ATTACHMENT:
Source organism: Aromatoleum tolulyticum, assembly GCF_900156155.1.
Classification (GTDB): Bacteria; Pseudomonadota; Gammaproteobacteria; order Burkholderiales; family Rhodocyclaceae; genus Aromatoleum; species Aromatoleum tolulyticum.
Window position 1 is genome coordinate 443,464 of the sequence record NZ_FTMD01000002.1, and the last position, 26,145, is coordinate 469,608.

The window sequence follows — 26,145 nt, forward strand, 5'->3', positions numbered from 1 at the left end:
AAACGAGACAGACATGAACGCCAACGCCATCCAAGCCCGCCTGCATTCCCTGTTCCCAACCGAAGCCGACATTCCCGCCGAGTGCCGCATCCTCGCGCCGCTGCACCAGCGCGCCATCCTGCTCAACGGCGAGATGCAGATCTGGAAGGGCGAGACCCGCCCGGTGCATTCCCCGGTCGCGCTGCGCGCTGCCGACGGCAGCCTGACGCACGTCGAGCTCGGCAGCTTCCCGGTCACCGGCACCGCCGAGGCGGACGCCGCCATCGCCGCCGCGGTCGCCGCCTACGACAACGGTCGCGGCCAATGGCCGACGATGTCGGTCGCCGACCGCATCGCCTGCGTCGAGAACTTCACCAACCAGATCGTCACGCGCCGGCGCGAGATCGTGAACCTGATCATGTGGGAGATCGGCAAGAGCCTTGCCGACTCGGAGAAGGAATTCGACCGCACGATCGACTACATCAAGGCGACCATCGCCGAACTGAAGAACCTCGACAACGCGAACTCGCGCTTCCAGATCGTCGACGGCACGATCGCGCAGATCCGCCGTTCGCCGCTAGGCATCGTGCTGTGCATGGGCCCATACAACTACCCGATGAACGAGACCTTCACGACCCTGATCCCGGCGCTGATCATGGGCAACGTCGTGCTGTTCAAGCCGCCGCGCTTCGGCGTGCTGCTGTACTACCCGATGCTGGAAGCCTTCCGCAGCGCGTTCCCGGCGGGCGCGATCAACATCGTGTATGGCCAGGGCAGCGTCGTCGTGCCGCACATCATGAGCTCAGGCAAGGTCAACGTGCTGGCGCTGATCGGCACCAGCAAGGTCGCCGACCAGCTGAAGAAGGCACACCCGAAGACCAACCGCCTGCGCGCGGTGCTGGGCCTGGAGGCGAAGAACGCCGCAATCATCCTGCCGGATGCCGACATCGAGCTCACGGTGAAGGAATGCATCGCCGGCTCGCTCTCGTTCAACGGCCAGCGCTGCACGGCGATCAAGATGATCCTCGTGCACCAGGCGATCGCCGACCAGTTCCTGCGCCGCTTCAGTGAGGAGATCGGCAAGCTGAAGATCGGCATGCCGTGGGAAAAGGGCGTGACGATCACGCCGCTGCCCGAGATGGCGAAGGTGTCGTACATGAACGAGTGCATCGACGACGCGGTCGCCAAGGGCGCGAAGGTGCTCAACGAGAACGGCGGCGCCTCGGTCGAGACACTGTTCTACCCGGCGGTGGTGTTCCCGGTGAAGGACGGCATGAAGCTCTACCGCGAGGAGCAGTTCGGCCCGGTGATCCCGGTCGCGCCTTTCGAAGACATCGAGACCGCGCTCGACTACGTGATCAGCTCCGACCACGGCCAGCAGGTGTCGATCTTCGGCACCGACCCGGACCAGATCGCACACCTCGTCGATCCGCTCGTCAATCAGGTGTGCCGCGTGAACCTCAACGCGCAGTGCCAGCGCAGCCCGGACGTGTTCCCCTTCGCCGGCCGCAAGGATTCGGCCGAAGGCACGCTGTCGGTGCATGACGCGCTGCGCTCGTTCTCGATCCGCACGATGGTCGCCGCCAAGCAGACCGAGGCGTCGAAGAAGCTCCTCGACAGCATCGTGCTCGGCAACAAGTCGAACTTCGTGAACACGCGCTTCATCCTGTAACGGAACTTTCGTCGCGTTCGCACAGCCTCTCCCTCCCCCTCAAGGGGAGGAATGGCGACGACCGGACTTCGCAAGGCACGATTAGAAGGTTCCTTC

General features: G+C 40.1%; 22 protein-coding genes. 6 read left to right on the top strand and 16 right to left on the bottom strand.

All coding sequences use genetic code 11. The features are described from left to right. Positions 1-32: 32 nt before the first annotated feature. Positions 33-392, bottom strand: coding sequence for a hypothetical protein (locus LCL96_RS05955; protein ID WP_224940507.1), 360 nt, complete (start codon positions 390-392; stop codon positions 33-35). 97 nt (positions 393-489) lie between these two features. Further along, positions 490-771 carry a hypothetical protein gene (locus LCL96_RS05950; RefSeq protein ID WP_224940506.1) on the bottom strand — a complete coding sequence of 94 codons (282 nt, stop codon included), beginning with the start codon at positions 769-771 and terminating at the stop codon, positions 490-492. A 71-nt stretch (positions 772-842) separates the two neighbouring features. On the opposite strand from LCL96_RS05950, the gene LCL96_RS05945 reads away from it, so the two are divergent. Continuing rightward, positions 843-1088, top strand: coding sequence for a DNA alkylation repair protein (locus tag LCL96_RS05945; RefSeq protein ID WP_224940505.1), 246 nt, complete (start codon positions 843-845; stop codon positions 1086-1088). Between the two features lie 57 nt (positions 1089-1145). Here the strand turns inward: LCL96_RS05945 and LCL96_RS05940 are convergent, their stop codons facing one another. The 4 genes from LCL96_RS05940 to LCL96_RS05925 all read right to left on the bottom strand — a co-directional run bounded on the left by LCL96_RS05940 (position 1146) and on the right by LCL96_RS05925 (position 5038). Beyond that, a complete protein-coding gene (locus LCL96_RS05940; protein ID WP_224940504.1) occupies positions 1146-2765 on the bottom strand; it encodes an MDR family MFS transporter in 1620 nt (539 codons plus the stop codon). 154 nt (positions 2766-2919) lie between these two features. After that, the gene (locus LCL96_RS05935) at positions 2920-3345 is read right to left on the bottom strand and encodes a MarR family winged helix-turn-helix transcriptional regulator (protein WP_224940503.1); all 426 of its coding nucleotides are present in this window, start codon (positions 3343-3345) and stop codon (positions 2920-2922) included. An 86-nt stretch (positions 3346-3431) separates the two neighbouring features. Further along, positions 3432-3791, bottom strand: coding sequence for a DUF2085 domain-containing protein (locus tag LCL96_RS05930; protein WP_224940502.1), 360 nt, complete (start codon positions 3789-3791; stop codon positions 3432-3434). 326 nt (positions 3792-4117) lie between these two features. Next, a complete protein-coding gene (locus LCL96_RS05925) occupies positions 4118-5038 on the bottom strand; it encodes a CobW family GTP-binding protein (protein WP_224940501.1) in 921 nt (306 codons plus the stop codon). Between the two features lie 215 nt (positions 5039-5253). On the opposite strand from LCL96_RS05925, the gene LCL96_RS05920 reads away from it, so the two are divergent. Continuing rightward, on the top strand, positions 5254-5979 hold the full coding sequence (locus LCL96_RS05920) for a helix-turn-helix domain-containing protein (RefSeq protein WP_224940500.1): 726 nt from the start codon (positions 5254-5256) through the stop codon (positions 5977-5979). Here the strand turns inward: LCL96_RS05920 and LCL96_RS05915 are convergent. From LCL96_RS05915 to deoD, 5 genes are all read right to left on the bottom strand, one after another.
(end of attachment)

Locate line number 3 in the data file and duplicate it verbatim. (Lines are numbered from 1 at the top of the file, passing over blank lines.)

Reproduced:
Window position 1 is genome coordinate 443,464 of the sequence record NZ_FTMD01000002.1, and the last position, 26,145, is coordinate 469,608.